Kamlesh Patel, MD, MSc, research interests are to investigate clinical outcomes and optimization in delivery of care for patients with congenital (cleft and craniofacial) and traumatic anomalies. This work has allowed the transition to customized care for medically complex pediatric patients using a family/patient centered approach. His goal in performing research is to apply the results to decrease the rate of secondary procedures and treatment burden on patients and their families. More recently, he has created a multidisciplinary collaboration with Washington University’s Departments of Radiology and Neurosurgery to develop novel MR techniques to provide CT-equivalent 3D high-resolution cranial bone imaging. In 2017, Dr. Patel obtained a Master of Science in Clinical Investigation at Washington University to advance his ability to perform high quality clinical research. Through this program, faculty, residents and students have access to multiple resources to support clinical research.

Mitchell Pet, MD, has an interest collaborative interdisciplinary research aiming to bring technology and expertise in other fields into the realm of plastic surgery. By working with researchers in Washington University’s Departments of Anatomy and Neuroscience, Dr. Pet is working to introduce quantitative three dimensional modeling of complex articular surfaces for precision planning of reconstructive surgery. Additionally, through a new collaboration with engineers and materials scientists at Washington University and other institutions, Dr. Pet is working to develop and test the next generation of tissue perfusion sensors which will be useful for free flap monitoring and other applications across the reconstructive spectrum.

Justin Sacks, MD, our Chief of the Division of Plastic and Reconstructive Surgery, maintains a robust clinical, translational, and basic science research program with interests across many disciplines within plastic surgery, as well as a strong interest in entrepreneurship resulting from his studies. His basic and translational research involves interest in animal models of soft tissue reconstructions relevant to plastic surgery, as well as tissue engineering and 3D printing to reconstruct soft tissue injuries. From this experimental work, he has co-founded a number of start-up companies, including LifeSprout, that is creating state-of-the-art soft tissue scaffolds for reconstruction of the human form. Across his clinical research, he has conducted studies investigating many topics relevant to plastic surgery including aesthetic and breast reconstruction outcomes, tolerance strategies for vascularized composite allografts, vascular perfusion, and tissue flap reconstruction.

The lab of Alison Snyder-Warwick, MD, the Synaptic Glia and Neuromuscular Research Lab, has received funding for multiple projects by the NIH, The Plastic Surgery Foundation, and the American Association of Plastic Surgeons. Dr. Snyder-Warwick is currently completing her NIH Career Development Award (K08). The Snyder-Warwick lab investigates the interface between nerve and muscle, the neuromuscular junction (NMJ). Specifically, they focus on terminal Schwann cells, which are the specialized glial cells located at the NMJ. The lab investigates the roles of terminal Schwann cells during development, disease, muscular reinnervation and aging. Their goals are to identify the mechanisms of terminal Schwann cell function that may be manipulated into novel translational applications for clinical management of patients with peripheral nerve pathology. Dr. Snyder-Warwick also investigates clinical topics ranging from facial nerve-related challenges, women in plastic surgery, pediatric microsurgery, and care of children with cleft lip and/or palate.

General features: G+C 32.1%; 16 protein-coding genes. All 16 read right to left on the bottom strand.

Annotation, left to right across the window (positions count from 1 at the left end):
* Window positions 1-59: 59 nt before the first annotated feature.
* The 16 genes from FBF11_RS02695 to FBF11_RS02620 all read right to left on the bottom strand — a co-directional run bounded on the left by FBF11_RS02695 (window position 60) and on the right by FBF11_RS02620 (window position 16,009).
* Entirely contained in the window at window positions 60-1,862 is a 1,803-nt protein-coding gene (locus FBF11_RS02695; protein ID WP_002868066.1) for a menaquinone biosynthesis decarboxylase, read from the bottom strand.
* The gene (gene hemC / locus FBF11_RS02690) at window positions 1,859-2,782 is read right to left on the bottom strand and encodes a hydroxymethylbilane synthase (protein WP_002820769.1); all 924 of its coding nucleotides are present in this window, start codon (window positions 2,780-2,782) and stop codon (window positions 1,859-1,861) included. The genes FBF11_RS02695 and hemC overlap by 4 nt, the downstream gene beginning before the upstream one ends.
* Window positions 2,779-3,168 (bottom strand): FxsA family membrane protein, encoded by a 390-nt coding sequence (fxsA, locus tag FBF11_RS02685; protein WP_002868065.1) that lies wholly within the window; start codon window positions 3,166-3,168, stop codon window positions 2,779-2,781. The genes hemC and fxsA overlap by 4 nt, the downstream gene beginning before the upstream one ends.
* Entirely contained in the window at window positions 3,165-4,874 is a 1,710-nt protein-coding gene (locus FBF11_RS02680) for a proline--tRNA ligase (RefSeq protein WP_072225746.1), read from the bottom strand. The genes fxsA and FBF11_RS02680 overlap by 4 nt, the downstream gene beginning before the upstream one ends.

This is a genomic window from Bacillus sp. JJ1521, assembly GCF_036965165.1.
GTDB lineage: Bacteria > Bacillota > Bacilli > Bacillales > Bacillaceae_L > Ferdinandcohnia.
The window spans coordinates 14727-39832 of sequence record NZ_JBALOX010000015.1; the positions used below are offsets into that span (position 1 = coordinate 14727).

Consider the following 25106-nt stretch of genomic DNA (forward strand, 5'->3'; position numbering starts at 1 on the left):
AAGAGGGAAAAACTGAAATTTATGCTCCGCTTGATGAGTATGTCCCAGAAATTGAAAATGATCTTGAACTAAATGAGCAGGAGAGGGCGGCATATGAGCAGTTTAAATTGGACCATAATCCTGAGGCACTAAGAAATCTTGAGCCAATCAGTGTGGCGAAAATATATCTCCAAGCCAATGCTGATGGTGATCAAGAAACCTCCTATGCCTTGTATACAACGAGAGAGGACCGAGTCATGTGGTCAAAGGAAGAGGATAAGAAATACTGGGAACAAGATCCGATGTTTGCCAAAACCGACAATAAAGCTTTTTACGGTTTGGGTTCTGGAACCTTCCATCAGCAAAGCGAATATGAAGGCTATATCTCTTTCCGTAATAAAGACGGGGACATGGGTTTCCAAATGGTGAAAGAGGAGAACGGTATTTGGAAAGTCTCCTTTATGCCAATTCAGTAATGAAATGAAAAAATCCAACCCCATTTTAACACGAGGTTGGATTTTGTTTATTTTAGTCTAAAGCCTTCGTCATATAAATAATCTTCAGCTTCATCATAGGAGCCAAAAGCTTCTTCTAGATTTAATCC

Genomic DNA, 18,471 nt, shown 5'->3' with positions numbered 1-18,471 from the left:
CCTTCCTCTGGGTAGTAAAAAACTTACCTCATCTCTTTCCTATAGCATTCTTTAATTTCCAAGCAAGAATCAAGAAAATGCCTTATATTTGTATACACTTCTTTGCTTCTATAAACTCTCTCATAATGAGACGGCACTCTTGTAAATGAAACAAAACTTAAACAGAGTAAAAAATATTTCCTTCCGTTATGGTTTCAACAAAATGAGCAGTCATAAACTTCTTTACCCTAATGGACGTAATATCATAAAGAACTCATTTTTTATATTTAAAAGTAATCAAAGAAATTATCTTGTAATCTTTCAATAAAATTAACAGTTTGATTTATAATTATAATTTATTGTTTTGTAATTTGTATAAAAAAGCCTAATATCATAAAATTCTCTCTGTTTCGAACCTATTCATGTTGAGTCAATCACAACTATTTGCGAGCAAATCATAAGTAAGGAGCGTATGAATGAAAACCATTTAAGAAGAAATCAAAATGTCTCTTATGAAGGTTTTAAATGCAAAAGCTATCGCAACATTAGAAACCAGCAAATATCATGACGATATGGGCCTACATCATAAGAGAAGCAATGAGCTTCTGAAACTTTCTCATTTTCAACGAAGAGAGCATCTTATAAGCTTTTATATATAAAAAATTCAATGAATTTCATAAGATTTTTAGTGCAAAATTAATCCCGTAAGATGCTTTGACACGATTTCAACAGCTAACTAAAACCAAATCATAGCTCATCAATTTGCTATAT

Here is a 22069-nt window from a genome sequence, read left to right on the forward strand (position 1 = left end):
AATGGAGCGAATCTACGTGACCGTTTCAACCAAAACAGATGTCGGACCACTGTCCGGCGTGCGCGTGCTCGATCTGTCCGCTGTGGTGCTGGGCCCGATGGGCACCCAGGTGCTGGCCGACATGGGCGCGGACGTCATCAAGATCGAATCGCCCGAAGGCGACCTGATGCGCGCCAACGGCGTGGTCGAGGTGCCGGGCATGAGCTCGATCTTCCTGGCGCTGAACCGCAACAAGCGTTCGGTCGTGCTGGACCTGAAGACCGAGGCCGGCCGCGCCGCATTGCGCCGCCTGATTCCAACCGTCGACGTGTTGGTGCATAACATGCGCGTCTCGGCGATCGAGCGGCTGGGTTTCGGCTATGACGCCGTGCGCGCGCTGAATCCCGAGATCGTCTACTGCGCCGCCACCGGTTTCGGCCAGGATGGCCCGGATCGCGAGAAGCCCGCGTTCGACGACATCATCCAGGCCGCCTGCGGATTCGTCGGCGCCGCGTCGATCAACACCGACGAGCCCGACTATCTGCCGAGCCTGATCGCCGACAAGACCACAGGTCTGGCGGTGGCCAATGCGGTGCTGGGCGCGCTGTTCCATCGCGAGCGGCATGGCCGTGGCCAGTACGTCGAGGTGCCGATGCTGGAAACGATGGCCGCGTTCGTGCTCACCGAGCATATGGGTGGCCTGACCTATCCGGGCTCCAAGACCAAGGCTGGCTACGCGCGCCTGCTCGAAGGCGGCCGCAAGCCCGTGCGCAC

Marissa Tenenbaum, MD, focuses on facial clinical outcomes in cosmetic surgery as well as breast reconstruction. Dr. Tenenbaum’s current projects include the impact of tumor to breast ratio on patient-reported outcomes following breast conservation therapy versus mastectomy with reconstruction. Others investigate the impact of simulation on patient-reported outcomes in breast augmentation and incision choice in nipple-sparing mastectomy in prospective, randomized control trials.

Thomas Tung, MD, has an interest in interdisciplinary research across plastic surgery, as well as a strong background to develop composite tissue transplantation. He previously developed animal models of limb transplantation to study the immunology of limb transplantation, nerve regeneration in the limb allograft, and the efficacy of costimulation blockade for the induction of tolerance.

Matthew Wood, PhD, is our Scientific Director of the Plastic Surgery Research Laboratories, where these Laboratories encompass the basic and translational research within our division. Wood’s group specifically investigates bioengineering approaches to advance the surgical management of peripheral nerve injuries and other soft tissue injuries. He is funded by an NIH R01 currently to study the role of T cells and other immune cells involved in nerve regeneration across nerve defects. His lab is also researching how electrical stimulation can be used as a therapeutic during surgery to improve the bodies endogenous abilities to regenerate. His work has been supported by grants from sources such as the NIH, DoD, Plastic Surgery Foundation, American Society for Surgery of the Hand, McDonnell Sciences Center, and the Hope Center for Neurological Disorders.